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Deputy chairman Michael Laws said perceived conflicts of interest about water policy were not relevant.
The notion that they could be — and some councillors should therefore stay out of the leadership debate — was a fantasy.
Other councillors said they would be amazed if they were prevented from voting.
However, a request by the Central Otago Environmental Society that the matter be considered has been forwarded on by the council to the Office of the Auditor-general.
The office confirmed it had received a letter from the society.
Ms Hobbs is set to face a vote on her removal as chairwoman on Wednesday after nine councillors — a comfortable majority — requested an extraordinary meeting.
Cr Laws has said this is simply about choosing the best person for the role.
The society, however, argues many councillors have farming interests and that they have been subverting national freshwater policy.
"There has been a sustained move by a cabal of councillors to resist the implementation of previous decisions by the Otago Regional Council to protect Otago waterways," society chairman Ray Wright said.
In its letter, the society said although the councillors who sought the extraordinary meeting declared concern about Ms Hobbs’ leadership, "it is apparent that the issue is a specific one, with her leadership on protection of environmental resources, particularly water".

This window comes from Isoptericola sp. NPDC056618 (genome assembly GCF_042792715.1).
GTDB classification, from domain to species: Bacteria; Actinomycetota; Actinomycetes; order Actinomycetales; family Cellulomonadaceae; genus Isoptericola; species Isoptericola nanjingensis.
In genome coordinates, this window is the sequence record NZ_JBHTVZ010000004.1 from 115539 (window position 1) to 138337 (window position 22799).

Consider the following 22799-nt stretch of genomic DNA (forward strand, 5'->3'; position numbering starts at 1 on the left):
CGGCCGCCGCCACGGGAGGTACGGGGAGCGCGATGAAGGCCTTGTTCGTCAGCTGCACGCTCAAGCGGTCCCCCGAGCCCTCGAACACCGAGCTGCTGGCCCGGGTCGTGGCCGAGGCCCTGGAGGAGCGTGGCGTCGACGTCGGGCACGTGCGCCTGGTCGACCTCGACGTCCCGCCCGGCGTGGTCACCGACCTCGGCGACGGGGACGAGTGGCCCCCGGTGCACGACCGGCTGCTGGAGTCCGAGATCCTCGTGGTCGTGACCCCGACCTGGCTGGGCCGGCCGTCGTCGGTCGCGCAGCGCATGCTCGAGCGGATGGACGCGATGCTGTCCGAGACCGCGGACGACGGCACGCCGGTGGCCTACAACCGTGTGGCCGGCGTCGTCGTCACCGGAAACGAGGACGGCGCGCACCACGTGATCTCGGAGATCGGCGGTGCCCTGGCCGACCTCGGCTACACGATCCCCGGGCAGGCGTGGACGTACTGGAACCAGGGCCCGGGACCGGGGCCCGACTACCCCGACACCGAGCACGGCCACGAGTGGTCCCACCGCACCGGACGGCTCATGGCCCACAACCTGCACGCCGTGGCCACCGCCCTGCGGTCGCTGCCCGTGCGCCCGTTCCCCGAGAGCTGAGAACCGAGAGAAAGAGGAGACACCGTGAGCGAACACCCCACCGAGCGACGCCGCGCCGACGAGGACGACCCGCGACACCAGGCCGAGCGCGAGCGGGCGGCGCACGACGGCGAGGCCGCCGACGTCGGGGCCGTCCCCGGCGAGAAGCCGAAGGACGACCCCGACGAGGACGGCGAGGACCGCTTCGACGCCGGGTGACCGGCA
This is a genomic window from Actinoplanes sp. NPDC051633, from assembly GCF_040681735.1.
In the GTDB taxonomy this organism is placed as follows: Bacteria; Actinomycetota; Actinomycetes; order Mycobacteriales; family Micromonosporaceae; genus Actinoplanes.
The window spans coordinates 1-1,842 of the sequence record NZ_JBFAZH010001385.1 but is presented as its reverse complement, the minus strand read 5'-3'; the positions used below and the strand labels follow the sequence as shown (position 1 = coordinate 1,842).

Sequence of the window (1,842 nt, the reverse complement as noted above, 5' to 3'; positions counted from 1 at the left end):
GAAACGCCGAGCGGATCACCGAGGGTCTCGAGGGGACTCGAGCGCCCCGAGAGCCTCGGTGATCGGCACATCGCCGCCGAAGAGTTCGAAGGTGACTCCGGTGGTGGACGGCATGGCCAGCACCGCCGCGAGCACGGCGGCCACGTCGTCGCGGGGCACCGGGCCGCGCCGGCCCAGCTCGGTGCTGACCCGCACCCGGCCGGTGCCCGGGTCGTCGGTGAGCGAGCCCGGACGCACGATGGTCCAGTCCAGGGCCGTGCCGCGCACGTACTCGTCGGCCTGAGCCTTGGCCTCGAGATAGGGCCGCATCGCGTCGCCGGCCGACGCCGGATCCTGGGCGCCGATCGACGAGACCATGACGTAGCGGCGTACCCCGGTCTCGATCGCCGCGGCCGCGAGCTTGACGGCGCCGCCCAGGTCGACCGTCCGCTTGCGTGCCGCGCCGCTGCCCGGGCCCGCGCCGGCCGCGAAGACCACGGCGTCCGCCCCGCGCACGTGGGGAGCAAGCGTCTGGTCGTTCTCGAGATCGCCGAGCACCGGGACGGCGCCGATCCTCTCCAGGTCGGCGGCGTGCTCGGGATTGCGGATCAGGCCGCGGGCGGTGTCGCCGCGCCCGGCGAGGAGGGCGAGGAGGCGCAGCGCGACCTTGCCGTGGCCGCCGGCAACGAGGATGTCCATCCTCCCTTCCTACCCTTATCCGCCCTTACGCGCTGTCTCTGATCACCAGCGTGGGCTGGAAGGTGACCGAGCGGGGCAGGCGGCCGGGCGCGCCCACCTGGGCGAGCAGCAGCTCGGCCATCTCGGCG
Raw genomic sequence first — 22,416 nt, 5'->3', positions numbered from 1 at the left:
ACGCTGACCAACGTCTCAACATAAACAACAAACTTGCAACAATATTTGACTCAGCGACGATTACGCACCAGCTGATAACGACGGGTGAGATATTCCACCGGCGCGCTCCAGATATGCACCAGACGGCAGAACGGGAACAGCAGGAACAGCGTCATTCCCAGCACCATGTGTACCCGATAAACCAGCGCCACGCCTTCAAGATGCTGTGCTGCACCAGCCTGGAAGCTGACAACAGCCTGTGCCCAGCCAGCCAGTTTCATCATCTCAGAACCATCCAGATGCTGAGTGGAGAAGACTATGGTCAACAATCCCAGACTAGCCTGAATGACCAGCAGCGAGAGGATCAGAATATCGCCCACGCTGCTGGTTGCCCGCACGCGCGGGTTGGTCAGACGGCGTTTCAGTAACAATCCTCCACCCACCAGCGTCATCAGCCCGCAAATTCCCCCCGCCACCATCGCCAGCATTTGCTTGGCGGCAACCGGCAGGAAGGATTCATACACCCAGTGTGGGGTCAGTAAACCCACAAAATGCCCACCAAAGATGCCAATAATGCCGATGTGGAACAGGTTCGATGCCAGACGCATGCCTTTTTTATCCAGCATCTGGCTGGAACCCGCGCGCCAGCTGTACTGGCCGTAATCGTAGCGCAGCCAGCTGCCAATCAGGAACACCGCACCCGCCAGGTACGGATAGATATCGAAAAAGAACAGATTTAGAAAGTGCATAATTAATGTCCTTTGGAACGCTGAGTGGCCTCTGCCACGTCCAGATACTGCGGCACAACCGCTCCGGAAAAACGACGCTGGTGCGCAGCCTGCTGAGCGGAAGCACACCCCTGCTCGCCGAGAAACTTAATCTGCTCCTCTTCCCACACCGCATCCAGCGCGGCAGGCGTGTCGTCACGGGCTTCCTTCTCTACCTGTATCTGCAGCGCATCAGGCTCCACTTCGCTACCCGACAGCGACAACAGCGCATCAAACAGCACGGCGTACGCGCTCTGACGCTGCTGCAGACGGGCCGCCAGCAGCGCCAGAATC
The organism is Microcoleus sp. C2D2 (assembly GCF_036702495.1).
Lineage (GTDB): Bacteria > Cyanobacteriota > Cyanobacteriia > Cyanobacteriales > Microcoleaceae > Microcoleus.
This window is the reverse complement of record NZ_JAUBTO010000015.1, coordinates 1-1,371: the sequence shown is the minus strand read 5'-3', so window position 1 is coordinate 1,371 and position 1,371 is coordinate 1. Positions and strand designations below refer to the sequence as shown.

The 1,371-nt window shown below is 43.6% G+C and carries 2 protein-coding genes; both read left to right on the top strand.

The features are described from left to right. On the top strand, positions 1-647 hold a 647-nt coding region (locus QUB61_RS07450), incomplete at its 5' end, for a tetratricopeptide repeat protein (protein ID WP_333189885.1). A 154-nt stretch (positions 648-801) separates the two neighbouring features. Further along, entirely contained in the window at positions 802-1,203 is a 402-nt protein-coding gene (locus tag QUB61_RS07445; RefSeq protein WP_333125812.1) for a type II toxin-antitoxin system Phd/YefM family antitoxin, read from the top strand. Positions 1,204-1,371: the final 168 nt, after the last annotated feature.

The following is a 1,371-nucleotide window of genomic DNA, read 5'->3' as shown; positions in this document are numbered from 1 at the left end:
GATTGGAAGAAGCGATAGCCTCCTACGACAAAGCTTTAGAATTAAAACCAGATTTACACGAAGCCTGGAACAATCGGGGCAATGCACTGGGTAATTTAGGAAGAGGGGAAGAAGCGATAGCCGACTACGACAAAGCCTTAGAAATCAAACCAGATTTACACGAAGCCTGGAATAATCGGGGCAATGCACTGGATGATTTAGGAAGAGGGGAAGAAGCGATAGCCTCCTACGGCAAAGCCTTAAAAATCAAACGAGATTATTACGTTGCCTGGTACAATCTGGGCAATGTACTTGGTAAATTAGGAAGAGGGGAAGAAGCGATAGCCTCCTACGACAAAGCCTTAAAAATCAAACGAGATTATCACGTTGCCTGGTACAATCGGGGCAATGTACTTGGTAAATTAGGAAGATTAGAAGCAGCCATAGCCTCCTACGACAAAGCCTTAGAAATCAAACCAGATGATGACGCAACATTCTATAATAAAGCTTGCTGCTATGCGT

The society listed various councillors’ interests.
Several councillors said the Auditor-general’s office had already taken a careful look at conflicts of interest.
"There is no connection in what we’re dealing with on July 8 and conflicts of interest," Cr Andrew Noone said.
"The vote has got nothing to do with water," Cr Kevin Malcolm said.
"It would be quite amazing if the ability of councillors to choose the next chairperson was put at risk," Cr Hilary Calvert said.
Cr Laws said councillors had shown courage in facing issues head-on.
"The letter besmirches the integrity of every councillor by suggesting they are in some way insincere."
Cr Bryan Scott, a supporter of Ms Hobbs, suggested expectations attached to the society could be unrealistic. Having water interests might exclude a councillor from a debate about water but the appointment of a chairman or chairwoman was all-encompassing.
Asked if the society felt voters had got their choice of councillors wrong, secretary Jillian Sullivan suggested the problem was more councillor conduct since the election.
She was content for the Auditor-general to look into the society’s concerns.
Ms Hobbs said she had no opinion on the society’s move.